Experts Say Clean Energy Transition Must Prioritize Low-Income Communities

Climate experts spoke with actor and environmental activist Shailene Woodley at the TIME100 Summit on Wednesday about ensuring that America not only moves toward a clean energy future, but that it happens equitably.

Communities living near facilities that significantly pollute the air often disproportionately suffer the health costs, while the jobs tend to be reaped by neighborhoods further away, says Robert D. Bullard, professor and director of Bullard Center for Environmental and Climate Policy at Texas Southern University. This same disparity should not occur with the transition to clean energy, he notes. “There’s no economic renaissance along the fenceline in Louisiana’s cancer alley or Houston’s chemical quarter,” says Bullard. “Those communities that historically have been left out, their voices have not been in the room when decisions are being made about policy.”

A 2023 State of the Air Report from the found that people of color make up 41% of the U.S. population but are 54% of the nearly 120 million living in counties with at least one failing grade. “In the counties with the worst air quality that get failing grades for all three pollution measures, 72% of the 18 million residents affected are people of color, compared to the 28% who are white,” the report notes.

There are some victories though. The Inflation Reduction Act, landmark environmental legislation passed by Congress in 2022, set aside . “There’s money for it and more people in the room to decide what we need to do to transition in a suitable way,” Bullard says.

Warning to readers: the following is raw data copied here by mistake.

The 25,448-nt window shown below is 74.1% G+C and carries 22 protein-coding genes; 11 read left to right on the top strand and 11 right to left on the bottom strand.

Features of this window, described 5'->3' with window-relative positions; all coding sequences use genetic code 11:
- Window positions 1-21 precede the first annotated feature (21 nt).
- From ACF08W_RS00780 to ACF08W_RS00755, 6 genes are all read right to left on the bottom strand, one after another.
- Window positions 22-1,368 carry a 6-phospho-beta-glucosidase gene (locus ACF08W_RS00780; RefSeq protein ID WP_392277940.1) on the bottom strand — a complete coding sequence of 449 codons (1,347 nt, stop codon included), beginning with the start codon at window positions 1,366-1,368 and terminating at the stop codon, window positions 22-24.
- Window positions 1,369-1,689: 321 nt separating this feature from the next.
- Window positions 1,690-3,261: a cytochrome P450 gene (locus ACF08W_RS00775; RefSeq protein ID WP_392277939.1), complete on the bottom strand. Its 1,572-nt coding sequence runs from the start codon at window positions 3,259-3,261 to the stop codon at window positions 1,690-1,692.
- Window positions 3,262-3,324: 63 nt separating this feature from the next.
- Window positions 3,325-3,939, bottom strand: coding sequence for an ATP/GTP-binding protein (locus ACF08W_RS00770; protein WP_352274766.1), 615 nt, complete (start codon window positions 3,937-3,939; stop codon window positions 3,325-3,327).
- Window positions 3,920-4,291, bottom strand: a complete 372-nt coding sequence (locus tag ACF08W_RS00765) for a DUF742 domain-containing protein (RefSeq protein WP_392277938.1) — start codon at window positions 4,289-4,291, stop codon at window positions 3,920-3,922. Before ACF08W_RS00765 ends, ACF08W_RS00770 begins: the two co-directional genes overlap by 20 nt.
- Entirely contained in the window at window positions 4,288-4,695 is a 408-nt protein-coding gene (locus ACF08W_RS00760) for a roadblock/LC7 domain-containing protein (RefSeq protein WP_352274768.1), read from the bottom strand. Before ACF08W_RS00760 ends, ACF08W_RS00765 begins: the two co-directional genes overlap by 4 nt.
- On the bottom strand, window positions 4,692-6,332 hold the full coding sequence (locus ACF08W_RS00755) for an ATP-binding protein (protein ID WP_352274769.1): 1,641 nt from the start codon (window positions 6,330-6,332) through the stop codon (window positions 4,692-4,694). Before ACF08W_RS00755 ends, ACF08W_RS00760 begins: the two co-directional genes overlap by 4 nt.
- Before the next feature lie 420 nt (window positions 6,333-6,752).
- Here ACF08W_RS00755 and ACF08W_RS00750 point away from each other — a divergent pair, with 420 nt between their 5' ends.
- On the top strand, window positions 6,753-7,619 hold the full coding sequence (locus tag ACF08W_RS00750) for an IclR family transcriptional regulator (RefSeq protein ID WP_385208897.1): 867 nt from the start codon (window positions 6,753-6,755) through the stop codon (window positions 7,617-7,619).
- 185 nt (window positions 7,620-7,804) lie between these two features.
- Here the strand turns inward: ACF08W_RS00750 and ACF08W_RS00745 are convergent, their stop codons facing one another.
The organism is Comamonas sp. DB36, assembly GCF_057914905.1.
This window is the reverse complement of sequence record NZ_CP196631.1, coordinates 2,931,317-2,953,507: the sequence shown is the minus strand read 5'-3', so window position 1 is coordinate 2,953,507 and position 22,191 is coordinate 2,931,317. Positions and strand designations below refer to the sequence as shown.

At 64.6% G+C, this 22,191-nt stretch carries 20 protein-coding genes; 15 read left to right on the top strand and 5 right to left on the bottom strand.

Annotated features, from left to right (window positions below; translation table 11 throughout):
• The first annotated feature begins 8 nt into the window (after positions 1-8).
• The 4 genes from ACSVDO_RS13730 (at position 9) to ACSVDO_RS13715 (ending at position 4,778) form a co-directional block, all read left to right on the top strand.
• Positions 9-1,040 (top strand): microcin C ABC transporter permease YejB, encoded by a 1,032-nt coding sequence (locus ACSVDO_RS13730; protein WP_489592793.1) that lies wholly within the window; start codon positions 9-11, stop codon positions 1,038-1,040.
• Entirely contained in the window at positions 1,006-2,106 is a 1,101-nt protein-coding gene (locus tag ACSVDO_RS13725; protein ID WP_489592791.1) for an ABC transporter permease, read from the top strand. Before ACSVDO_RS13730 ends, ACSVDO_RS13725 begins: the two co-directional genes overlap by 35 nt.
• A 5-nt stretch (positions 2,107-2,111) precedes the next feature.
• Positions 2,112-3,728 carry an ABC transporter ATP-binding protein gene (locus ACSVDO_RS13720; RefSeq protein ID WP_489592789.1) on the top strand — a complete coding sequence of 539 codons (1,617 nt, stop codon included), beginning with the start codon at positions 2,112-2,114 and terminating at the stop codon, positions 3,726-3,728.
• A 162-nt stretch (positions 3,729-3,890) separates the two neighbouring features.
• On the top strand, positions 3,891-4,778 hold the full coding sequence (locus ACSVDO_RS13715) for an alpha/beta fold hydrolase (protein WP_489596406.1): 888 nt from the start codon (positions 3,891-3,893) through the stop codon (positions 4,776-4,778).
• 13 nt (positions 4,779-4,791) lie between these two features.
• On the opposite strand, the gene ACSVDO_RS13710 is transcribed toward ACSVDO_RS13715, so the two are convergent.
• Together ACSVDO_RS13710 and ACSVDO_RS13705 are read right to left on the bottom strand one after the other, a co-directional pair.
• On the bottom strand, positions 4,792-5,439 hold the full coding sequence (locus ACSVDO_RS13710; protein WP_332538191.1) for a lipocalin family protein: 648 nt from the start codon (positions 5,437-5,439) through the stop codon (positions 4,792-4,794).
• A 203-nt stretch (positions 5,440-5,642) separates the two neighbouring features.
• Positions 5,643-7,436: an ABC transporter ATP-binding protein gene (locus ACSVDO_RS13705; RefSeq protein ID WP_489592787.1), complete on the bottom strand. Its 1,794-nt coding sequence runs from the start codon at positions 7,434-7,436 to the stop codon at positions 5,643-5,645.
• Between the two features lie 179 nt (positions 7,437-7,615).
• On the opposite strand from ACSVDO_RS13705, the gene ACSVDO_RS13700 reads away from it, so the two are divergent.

Christiana Figueres, co-host of the Outrage+Optimism Podcast who has worked as a diplomat on climate change issues at the United Nations, stresses that the international community should similarly invest in an equitable transition to clean energy. Figueres points to heat waves across large swathes of Africa in recent weeks. “What recourse do these people have?” she asks. “(Women) are tilling land that is everyday more arid, more dry and less fertile…We still do not have the support for people who have not caused climate change…that to me is one of the main injustices.” Woodley is an actor and environmental activist. She has —and joined a yearlong expedition on the Esperanza ship in 2019 to research the impact of plastics and microplastics on marine life—and advocates for climate solutions.